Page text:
TOKYO (AFP) – When Shuichiro Sekine tried out one of the new jobs being created in
“I was told to get on a mountain of industrial waste, full of a foul odour and dust, and separate it piece by piece by hand,” said union activist Sekine, recalling his undercover investigation.
“I was sent to a workplace like that as a total layman, without any instructions or safety measures,” he said. “Then I was told it was my own responsibility to protect myself.”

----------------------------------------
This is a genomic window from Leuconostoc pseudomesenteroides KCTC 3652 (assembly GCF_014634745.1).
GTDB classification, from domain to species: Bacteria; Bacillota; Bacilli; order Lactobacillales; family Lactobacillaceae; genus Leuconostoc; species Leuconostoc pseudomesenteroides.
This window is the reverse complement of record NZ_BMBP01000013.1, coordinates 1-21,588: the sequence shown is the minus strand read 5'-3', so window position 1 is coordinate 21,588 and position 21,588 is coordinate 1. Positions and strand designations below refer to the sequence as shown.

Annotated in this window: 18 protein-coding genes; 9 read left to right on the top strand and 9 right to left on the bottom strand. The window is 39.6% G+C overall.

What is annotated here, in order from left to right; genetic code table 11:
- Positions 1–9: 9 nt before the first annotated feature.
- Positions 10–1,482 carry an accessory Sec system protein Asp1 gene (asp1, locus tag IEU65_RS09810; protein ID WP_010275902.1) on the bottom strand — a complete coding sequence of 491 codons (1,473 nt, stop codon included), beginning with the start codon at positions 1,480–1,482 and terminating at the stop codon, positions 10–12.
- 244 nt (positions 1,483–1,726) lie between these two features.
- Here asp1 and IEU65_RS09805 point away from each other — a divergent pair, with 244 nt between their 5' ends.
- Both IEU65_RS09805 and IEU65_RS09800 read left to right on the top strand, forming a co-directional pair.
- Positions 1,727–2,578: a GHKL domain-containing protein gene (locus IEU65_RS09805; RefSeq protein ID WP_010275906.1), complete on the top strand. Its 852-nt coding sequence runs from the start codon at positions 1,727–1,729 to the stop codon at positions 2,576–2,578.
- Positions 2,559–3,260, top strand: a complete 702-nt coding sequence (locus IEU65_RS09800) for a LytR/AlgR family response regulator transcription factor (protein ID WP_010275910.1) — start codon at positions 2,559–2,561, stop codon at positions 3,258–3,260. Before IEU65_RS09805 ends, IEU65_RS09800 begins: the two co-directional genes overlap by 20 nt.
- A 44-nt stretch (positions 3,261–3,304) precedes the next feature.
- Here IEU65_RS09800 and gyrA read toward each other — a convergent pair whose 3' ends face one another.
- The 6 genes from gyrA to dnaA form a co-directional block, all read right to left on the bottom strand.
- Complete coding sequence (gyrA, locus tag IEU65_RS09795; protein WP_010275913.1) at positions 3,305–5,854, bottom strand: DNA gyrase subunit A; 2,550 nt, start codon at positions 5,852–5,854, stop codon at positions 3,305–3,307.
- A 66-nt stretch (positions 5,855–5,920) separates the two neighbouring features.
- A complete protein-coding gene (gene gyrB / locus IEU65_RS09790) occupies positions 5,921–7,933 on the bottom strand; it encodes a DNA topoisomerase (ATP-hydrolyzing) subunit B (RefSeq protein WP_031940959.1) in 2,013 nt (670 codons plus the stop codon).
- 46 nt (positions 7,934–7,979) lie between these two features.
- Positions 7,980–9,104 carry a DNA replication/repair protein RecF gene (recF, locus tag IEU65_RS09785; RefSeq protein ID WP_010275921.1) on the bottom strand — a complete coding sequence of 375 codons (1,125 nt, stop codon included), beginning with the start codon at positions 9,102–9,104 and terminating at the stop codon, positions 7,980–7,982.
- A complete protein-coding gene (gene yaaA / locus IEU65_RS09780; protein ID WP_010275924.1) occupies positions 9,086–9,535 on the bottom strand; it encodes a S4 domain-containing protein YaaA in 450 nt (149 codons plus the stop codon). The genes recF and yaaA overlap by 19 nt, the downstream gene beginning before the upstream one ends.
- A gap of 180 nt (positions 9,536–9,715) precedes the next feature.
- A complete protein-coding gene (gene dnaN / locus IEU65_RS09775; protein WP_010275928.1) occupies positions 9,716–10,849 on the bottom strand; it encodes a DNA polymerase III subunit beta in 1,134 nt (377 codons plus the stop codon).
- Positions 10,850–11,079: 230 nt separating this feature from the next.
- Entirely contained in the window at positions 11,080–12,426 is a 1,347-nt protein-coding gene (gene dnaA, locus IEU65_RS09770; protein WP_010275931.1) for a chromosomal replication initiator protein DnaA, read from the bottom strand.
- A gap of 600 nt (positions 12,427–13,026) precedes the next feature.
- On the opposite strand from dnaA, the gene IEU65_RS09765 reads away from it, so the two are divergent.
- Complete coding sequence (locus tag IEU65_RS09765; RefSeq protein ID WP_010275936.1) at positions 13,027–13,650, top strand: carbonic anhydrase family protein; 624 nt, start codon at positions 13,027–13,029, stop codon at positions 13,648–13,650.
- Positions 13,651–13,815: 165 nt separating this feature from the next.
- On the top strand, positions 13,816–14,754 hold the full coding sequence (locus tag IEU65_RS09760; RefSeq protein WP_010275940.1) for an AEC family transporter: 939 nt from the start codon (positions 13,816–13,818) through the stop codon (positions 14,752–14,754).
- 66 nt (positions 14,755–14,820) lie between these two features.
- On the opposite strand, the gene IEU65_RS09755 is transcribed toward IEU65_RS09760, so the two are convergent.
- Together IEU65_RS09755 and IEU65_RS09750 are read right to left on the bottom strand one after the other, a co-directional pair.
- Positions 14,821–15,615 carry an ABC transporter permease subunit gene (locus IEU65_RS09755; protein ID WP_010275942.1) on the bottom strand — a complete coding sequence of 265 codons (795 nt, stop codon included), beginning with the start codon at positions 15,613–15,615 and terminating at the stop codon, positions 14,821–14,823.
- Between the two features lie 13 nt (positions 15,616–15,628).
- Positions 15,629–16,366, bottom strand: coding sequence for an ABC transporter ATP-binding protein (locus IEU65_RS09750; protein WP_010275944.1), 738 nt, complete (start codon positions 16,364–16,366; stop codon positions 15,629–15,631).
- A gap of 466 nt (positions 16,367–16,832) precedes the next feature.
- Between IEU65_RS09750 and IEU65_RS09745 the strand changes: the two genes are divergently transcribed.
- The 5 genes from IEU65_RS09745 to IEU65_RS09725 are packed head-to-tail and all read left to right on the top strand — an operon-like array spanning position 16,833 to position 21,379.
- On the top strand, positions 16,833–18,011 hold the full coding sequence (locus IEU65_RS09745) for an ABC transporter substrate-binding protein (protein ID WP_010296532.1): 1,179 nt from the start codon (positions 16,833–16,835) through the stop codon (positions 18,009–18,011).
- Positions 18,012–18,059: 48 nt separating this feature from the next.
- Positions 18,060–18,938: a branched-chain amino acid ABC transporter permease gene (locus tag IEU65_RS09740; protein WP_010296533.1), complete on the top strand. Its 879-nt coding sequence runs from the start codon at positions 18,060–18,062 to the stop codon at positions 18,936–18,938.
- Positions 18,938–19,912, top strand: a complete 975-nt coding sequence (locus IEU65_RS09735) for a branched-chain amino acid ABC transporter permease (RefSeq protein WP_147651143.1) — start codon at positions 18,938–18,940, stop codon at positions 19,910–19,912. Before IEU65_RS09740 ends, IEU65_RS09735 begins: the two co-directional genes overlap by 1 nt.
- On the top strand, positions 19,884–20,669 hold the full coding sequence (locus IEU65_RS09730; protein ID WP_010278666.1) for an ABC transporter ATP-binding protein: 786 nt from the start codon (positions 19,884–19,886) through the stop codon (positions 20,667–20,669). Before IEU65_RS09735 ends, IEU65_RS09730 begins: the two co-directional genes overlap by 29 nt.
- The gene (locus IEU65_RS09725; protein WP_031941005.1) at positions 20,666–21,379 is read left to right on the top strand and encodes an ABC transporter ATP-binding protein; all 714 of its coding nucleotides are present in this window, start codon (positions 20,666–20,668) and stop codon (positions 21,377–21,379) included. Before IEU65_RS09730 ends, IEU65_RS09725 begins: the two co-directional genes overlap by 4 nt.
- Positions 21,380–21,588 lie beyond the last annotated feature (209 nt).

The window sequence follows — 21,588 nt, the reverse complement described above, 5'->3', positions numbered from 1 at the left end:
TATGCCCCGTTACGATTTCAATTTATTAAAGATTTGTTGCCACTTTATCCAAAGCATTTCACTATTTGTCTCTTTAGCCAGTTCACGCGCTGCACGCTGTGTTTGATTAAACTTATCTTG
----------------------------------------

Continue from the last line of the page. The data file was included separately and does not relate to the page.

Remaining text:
For an eight-hour day of tough, dangerous work in suburban Tokyo, Sekine earned 6,900 yen (60.50 dollars), just more than the minimum wage, after the company that dispatched him deducted a 500-yen commission.